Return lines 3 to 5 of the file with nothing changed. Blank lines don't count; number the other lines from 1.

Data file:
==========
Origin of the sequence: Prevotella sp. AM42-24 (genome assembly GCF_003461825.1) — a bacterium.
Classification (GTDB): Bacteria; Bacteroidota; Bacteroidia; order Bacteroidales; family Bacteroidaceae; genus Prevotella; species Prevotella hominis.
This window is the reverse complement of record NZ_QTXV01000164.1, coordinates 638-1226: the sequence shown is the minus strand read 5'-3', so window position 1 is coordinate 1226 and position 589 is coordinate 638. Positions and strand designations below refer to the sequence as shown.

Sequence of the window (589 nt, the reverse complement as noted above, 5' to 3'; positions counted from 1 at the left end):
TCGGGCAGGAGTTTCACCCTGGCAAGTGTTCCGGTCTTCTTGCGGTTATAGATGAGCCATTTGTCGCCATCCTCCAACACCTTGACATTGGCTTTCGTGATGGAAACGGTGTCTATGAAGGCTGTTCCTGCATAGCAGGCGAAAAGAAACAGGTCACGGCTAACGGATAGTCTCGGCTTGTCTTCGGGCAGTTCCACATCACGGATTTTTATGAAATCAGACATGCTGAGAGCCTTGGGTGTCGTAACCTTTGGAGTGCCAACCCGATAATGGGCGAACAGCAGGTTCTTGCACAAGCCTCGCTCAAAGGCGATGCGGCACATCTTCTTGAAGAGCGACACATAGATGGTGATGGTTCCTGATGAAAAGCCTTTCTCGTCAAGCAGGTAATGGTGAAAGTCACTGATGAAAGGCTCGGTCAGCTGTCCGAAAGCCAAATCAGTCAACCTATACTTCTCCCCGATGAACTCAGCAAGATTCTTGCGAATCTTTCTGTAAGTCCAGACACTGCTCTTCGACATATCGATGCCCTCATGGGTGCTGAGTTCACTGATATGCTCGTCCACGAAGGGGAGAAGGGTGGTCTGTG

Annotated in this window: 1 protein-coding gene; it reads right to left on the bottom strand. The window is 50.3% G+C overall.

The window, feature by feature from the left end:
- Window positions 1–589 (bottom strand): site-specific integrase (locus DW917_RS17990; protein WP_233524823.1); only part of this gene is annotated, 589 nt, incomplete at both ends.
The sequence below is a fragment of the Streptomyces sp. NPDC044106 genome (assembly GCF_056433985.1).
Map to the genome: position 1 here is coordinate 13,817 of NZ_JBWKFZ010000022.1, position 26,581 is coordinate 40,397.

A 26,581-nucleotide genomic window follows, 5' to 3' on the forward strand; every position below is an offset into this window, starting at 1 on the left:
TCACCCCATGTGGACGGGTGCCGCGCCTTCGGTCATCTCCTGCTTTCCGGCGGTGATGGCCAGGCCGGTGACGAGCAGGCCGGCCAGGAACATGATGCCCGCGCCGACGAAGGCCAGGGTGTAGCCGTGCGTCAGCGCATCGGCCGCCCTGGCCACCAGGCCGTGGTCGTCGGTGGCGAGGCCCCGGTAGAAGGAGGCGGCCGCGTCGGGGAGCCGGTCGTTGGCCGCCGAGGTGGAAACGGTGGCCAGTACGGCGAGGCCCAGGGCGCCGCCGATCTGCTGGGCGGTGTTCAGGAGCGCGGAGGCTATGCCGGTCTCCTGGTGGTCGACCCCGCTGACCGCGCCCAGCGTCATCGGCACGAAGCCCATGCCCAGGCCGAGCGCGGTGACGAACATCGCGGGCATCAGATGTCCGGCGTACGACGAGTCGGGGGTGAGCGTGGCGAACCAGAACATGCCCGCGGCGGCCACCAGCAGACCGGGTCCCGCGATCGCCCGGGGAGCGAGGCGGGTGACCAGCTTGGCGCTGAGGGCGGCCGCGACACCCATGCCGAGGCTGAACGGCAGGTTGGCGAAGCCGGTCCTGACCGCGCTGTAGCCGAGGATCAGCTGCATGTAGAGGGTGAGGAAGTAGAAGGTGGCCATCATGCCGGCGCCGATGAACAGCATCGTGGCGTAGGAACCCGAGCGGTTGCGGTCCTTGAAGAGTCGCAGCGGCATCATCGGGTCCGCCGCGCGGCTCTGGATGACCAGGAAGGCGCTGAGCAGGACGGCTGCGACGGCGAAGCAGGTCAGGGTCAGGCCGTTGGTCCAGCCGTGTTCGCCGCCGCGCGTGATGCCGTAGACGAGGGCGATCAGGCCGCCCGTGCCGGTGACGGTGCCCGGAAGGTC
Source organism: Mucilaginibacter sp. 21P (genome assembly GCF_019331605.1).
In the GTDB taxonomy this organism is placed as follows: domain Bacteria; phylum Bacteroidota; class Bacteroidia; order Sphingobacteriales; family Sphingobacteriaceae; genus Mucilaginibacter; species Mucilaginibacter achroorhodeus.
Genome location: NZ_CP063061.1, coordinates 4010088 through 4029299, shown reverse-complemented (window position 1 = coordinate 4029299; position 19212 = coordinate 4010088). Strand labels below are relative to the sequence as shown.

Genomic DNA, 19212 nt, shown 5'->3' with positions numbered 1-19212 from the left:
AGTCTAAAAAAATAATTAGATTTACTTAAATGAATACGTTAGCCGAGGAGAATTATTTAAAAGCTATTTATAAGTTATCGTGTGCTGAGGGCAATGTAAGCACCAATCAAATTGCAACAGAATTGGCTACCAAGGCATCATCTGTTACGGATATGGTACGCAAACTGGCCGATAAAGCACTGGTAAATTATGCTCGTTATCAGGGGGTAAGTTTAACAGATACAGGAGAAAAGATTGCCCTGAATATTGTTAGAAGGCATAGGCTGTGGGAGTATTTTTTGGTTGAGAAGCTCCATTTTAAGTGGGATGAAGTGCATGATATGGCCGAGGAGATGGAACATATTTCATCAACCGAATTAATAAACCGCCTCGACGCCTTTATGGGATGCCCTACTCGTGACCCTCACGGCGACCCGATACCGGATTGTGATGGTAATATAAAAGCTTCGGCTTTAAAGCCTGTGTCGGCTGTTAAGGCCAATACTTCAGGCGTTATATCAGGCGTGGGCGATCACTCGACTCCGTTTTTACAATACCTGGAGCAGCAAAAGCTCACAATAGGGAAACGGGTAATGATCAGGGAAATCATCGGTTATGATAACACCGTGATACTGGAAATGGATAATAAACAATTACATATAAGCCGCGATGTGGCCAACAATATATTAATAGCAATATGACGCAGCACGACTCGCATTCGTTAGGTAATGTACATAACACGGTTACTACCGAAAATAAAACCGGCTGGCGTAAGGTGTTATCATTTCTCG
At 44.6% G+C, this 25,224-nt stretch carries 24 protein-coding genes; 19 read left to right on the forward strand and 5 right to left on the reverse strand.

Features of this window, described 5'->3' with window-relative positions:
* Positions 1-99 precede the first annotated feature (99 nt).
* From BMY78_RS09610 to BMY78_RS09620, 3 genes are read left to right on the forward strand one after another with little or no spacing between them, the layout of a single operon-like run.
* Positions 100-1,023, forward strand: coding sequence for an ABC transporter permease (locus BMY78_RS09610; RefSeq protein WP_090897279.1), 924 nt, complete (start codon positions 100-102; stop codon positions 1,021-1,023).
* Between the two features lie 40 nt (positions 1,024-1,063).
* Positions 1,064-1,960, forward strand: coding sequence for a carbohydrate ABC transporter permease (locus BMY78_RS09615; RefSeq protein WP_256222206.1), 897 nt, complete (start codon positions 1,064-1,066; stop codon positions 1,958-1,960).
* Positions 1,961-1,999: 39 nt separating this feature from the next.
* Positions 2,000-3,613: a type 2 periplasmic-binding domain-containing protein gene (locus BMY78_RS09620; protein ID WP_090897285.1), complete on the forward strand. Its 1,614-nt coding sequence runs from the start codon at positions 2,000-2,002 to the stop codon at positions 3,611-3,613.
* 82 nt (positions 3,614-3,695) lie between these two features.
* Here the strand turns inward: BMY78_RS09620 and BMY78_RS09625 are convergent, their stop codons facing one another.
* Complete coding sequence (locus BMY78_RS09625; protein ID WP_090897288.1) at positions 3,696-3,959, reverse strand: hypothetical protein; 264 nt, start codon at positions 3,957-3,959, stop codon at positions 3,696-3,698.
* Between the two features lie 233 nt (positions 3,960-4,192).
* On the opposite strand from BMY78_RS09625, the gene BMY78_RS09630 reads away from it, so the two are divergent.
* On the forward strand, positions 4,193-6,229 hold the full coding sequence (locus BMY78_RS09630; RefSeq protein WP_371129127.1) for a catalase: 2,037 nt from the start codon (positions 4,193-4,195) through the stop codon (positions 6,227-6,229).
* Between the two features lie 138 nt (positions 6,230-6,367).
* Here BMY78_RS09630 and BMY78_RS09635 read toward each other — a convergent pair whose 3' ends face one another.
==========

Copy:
This window is the reverse complement of record NZ_QTXV01000164.1, coordinates 638-1226: the sequence shown is the minus strand read 5'-3', so window position 1 is coordinate 1226 and position 589 is coordinate 638. Positions and strand designations below refer to the sequence as shown.

Sequence of the window (589 nt, the reverse complement as noted above, 5' to 3'; positions counted from 1 at the left end):
TCGGGCAGGAGTTTCACCCTGGCAAGTGTTCCGGTCTTCTTGCGGTTATAGATGAGCCATTTGTCGCCATCCTCCAACACCTTGACATTGGCTTTCGTGATGGAAACGGTGTCTATGAAGGCTGTTCCTGCATAGCAGGCGAAAAGAAACAGGTCACGGCTAACGGATAGTCTCGGCTTGTCTTCGGGCAGTTCCACATCACGGATTTTTATGAAATCAGACATGCTGAGAGCCTTGGGTGTCGTAACCTTTGGAGTGCCAACCCGATAATGGGCGAACAGCAGGTTCTTGCACAAGCCTCGCTCAAAGGCGATGCGGCACATCTTCTTGAAGAGCGACACATAGATGGTGATGGTTCCTGATGAAAAGCCTTTCTCGTCAAGCAGGTAATGGTGAAAGTCACTGATGAAAGGCTCGGTCAGCTGTCCGAAAGCCAAATCAGTCAACCTATACTTCTCCCCGATGAACTCAGCAAGATTCTTGCGAATCTTTCTGTAAGTCCAGACACTGCTCTTCGACATATCGATGCCCTCATGGGTGCTGAGTTCACTGATATGCTCGTCCACGAAGGGGAGAAGGGTGGTCTGTG